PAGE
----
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Another Ellis thread

Discussion in 'Fan Zone' started by jay cee, Jun 6, 2006.

  1. jay cee

    jay cee Active Member

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    I see no problem with what Ellis is doing.

    You guys like to say football is a business, IMO he is trying to take care of one of the uglier business aspects of the game.

    To make the most money you can in your career.

    The Cowboys want him to take a lesser role, then likely release so they won't have to pay him for the last two years of his contract I believe.

    But his lesser role with the team would make it harder for him to sign a contract with a new team that would allow him to recoup the money that he will lose when he is released.

    All the Cowboys have to do to shut him up is ensure that they will pay him the last years of the contract. That is money for which he signed to play.

    Under the rules, the Cowboys are not required to guarantee him that money (and that seems ok with most fans).

    And under those same rules, Ellis is not required to go to the off season work outs (and that seems to be a real problem for those same fans).

    It seems to me, you guys want a player to only be about the business, when it better suits the team that you root for, not when it comes down to looking after his best interests.

    I don't mind that Ellis is taking this route, and I wish the Cowboys would grant him his wish and release him, so they can go on with their plans of building a superbowl contender this season.

    I don't think the loss of Ellis will hamper those efforts much at all.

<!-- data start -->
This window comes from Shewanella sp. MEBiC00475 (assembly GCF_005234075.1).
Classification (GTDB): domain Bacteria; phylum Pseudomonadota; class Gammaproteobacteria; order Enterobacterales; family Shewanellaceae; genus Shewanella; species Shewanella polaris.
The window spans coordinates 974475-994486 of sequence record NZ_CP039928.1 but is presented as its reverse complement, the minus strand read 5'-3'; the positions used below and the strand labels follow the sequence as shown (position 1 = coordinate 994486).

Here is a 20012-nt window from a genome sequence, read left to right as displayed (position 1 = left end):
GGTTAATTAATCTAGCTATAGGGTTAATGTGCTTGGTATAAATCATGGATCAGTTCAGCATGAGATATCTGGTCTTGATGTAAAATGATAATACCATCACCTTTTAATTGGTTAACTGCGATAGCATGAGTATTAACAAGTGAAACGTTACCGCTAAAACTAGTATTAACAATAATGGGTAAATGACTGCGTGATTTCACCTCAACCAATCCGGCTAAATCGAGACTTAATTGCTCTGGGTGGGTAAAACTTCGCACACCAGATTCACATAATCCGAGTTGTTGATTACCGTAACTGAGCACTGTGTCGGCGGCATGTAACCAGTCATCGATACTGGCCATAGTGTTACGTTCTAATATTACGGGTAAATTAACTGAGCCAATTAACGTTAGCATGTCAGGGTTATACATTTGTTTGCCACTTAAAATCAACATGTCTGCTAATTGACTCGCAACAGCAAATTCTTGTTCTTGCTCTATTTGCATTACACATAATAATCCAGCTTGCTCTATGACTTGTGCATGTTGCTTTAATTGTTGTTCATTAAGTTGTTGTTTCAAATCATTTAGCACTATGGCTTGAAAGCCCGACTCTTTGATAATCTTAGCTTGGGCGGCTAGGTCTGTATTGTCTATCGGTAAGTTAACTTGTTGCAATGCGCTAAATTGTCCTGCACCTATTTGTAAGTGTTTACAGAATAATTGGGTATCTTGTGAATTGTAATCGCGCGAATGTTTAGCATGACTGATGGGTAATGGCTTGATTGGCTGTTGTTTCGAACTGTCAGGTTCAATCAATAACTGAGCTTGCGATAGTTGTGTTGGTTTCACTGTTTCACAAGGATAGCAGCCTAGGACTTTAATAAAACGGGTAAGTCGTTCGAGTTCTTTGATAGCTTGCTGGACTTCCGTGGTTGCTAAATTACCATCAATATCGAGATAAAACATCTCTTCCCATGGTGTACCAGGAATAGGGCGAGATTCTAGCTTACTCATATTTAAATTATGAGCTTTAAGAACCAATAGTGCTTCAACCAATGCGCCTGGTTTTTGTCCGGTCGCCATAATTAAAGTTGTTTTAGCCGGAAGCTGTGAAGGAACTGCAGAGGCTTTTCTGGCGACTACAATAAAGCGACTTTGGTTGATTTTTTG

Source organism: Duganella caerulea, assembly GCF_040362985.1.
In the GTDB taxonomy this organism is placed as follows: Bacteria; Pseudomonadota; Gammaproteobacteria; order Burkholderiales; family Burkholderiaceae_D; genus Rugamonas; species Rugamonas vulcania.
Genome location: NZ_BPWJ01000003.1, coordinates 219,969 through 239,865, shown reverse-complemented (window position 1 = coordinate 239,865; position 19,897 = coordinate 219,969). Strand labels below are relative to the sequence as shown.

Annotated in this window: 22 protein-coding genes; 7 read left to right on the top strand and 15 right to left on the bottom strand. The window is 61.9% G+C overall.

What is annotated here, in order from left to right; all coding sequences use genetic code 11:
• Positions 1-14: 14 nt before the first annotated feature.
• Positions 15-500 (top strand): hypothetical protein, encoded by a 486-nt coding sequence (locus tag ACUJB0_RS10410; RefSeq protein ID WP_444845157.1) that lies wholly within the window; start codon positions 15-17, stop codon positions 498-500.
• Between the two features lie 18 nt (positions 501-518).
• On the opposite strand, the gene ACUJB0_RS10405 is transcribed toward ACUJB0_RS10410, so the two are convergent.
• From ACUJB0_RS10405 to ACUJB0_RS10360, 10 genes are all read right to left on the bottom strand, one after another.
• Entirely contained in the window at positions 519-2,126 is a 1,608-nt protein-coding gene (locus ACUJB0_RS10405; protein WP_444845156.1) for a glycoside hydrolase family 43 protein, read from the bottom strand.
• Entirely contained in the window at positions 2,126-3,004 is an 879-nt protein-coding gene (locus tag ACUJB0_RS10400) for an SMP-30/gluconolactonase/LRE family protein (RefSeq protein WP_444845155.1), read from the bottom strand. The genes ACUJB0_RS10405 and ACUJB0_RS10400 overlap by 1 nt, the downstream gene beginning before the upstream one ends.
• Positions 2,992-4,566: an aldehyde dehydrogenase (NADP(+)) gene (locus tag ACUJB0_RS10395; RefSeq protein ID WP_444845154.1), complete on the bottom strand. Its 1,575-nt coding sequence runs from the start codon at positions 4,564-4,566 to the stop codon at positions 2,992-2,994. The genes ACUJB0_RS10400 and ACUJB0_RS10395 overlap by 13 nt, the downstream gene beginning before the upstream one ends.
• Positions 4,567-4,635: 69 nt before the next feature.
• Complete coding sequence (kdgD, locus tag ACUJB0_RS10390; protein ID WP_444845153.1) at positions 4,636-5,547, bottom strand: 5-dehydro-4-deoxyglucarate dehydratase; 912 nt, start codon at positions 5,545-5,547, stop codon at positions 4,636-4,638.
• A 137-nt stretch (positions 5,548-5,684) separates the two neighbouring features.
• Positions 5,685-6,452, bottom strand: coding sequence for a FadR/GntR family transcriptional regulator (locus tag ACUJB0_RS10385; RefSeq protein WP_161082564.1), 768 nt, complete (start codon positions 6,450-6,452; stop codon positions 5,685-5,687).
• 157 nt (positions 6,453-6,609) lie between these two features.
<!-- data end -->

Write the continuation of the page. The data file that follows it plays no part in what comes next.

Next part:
2. SkinsandTerps

    SkinsandTerps Redskins Forever

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    If the Cowboys want to keep Eliis they should guarantee the final years of his contract. If not they should release him and send him on his way. Before he becomes a distraction.

    As far as the rules go. These are voluntary workouts. You go or dont, so be it. An advantage is gained by going.

    As far as business goes, I think it is unfortunate that so many players dont honor their contracts, and the same goes for the owners. Yet in many businesses, if you are relieved of your duties, then a severance pay is due which is seperate from a signing bonus.
  3. Alexander

    Alexander What's it going to be then, eh?

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    From a business perspective, that's suicidal.

    Nobody guarantees the final years of any contracts.

    What amazes me is that there are still some bleeding hearts who are pleading for Jones to give him the money. These are the same people who were probably griping at him for being loyal to players like Novacek and Haley and skewered him for having dead money on the cap.

    Greg Ellis will not be worth his contract in 2008. Guaranteeing any of this is akin to throwing money away.
  4. BrAinPaiNt

    BrAinPaiNt Bad Santa Staff Member

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    In some ways it is the players own fault.

    They want that guarenteed money up front and they will go for those HUGE backloaded deals.

    I am pretty sure they know they will not get it but at the same time their pride says...Look at the money that is in that contract.

    It is a way for them to look like a big player since the contract money is so HUGE, once again even if they know they will never see those last years with inflated salaries.

    They are not thinking longterm IMO. Because when those last years come about and they know the team will not pay them that money due to the cap. They start wanting to redo the contract or get extra guarentees.

    Now young players don't mind it so much because even if they are cut they know they can get a good deal elsewhere if they are a good player. Normally it is the older players that know their time is short that starts this kind of thing.

    However if they would have just said spread the guarenteed money over a longer period of time an just drop the salary for those years do to the guarenteed signing bonus.
  5. Alexander

    Alexander What's it going to be then, eh?

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    Correct.